A Bud Light commercial about quinoa might get more people to eat the healthful grain than any health or nutrition expert could predict.
The TV ad shows a Philadelphia Eagles fan tailgating when he realizes his wife packed another one of those "quee-no" burgers. He accidentally ate a quinoa veggie burger before the last game, and the Eagles won. Now he chooses to eat it again to help out the team.
It's a funny commercial that brings a lot of attention to the hard-for-some-to-pronounce (it's keen-wah) healthful whole grain that isn't on the grocery list of many consumers.
Although it's becoming more mainstream, as noted in the TV ad, as people realize its nutritional value. It's high in protein and contains all the necessary amino acids, making it an excellent option for vegetarians and vegans. As a whole grain, it is also an excellent source of fiber and important minerals. It's a popular choice for many with celiac disease because it's gluten free.
Quinoa is versatile and can be used in all kinds of dishes. Search for quinoa on Pinterest and you'll get dozens (maybe hundreds) of pins for quinoa recipes. You'll find buffalo quinoa bites, sweet potato quinoa patties, crunchy quinoa and buckwheat chocolate truffles, blueberry quinoa pancakes and quinoa coconut chocolate chunk cookies, as well as a number of salad recipes.
Alfalfa Restaurant on Main Street has been serving vegetarian dishes for decades, and quinoa appeared on the Alfalfa menu long before healthful grains became trendy.
A black bean quinoa burger has recently been added to Alfalfa's menu. The recipe was developed by assistant kitchen manager Isaac Benson.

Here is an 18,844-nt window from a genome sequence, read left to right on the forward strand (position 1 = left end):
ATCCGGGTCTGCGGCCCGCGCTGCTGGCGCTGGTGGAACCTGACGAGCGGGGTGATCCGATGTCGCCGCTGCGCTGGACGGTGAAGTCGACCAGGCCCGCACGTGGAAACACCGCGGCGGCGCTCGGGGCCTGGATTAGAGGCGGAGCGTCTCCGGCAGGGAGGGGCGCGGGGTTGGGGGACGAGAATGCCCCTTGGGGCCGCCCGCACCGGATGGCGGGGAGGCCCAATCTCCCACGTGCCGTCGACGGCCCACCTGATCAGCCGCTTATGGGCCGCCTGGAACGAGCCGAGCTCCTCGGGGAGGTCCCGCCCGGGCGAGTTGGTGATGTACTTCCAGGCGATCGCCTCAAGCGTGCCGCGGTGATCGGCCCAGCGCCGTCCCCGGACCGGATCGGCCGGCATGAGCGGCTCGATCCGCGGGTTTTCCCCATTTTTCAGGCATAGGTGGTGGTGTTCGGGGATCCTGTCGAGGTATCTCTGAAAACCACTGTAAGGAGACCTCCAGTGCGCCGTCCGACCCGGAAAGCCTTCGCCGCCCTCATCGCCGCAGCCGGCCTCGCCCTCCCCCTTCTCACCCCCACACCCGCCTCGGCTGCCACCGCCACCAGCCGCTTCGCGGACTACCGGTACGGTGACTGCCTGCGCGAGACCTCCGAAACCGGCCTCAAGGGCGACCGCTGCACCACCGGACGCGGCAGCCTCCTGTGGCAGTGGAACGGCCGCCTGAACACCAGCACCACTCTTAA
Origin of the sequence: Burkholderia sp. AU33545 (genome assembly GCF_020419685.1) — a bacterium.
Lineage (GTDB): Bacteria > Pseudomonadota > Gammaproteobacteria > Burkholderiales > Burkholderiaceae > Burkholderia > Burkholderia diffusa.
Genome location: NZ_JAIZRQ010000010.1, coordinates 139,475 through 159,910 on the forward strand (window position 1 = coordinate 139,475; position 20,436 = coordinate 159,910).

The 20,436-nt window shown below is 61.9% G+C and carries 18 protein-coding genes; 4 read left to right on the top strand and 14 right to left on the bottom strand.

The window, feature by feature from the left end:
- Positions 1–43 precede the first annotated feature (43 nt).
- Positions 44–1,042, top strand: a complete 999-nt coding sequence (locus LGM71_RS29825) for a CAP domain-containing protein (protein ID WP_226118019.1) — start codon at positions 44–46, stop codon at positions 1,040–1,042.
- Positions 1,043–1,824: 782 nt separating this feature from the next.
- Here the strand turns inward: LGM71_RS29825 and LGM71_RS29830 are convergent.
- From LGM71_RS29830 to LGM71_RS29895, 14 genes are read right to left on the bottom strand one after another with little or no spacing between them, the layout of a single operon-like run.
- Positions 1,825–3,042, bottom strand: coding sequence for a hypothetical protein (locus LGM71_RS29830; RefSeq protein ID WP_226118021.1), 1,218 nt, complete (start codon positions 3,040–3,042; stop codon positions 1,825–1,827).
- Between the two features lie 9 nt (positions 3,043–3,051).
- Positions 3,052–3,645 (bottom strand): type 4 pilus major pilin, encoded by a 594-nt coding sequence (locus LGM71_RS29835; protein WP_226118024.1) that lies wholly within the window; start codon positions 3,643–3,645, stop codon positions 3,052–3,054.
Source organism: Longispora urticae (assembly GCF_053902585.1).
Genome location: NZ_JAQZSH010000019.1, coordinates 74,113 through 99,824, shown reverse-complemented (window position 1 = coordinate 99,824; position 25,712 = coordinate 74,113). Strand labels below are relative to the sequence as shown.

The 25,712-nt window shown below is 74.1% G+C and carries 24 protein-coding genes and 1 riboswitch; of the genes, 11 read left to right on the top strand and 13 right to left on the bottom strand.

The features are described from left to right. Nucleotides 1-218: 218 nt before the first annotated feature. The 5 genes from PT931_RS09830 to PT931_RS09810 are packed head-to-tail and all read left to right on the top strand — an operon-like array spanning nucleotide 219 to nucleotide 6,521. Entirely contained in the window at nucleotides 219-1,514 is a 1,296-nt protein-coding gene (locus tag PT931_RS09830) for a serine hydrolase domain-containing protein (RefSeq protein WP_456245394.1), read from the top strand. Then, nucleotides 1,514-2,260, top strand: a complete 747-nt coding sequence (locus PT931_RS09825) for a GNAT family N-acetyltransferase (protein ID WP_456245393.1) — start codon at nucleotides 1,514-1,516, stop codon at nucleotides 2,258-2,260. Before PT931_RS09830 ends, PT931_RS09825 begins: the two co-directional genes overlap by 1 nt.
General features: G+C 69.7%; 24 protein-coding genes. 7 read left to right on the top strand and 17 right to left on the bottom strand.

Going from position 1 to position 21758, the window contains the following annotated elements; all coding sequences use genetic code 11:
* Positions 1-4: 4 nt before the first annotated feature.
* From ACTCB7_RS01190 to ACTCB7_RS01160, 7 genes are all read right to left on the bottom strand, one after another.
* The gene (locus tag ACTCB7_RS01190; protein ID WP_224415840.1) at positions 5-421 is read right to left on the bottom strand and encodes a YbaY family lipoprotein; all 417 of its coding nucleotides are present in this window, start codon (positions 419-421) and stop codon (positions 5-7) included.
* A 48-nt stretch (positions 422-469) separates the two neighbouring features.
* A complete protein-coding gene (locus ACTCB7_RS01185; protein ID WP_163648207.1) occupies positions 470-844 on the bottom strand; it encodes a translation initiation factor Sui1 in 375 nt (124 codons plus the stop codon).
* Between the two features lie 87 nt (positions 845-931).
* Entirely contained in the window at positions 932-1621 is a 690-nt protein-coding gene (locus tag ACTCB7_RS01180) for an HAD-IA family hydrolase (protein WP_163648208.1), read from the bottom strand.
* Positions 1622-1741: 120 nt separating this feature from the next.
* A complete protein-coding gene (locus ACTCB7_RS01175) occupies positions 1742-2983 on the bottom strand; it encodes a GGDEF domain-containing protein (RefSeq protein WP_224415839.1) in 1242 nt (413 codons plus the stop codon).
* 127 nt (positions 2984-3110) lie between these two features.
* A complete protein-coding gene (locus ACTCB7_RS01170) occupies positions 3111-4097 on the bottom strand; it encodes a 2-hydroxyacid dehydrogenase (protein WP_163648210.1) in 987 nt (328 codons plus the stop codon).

Alfalfa manager Karissa Arnold Lindstrom said the restaurant is committed to offering delicious and healthy food for everyone, but especially vegan and vegetarian options. "Because a lot of people may not be familiar with quinoa or not know how to use it, incorporating it into a burger makes it more approachable and gives people a way to experience quinoa in a familiar food," she said.
Quinoa is actually a seed from a vegetable related to Swiss chard, spinach and beets, although it is often referred to as a "supergrain" because it's a nutritionally complete protein. The pinhead-size seeds can be white, red, or black.
According to America's Test Kitchen, white quinoa, the largest seeds of the three, has a slightly nutty, vegetal flavor with a hint of bitterness; it also has the softest texture of the three quinoas.
The medium-size red seeds offer a heartier crunch, thanks to their additional seed coat and a predominant nuttiness. Black quinoa seeds, the smallest of the three, have the thickest seed coat. They were notably crunchy in recipes and retain their shape the most during cooking, but many of the Test Kitchen tasters disliked their slightly sandy texture. These seeds had the mildest flavor, with a hint of molasses-like sweetness.
Red and tri-color quinoa are available in bulk at Good Foods Market & Café on Southland Drive.
"Quinoa is a grain native to South America; in fact, the red that I carry is called Inca heirloom grain," explained Victoria Guy, a specialist in Good Foods' grocery department. "It is gluten-free, and makes a good substitute for couscous, because it has a similar mouth feel and texture in cooking."
When choosing packaged quinoa to cook, you'll want to buy the prewashed, even though it might be a few cents more per ounce.
Thoroughly washing quinoa before cooking removes all traces of its bitter saponin coating, nature's way of making the high-protein seeds unattractive to birds and other seedeaters. In addition to being unpalatable, saponin is mildly toxic, causing low-level gastrointestinal distress in some people.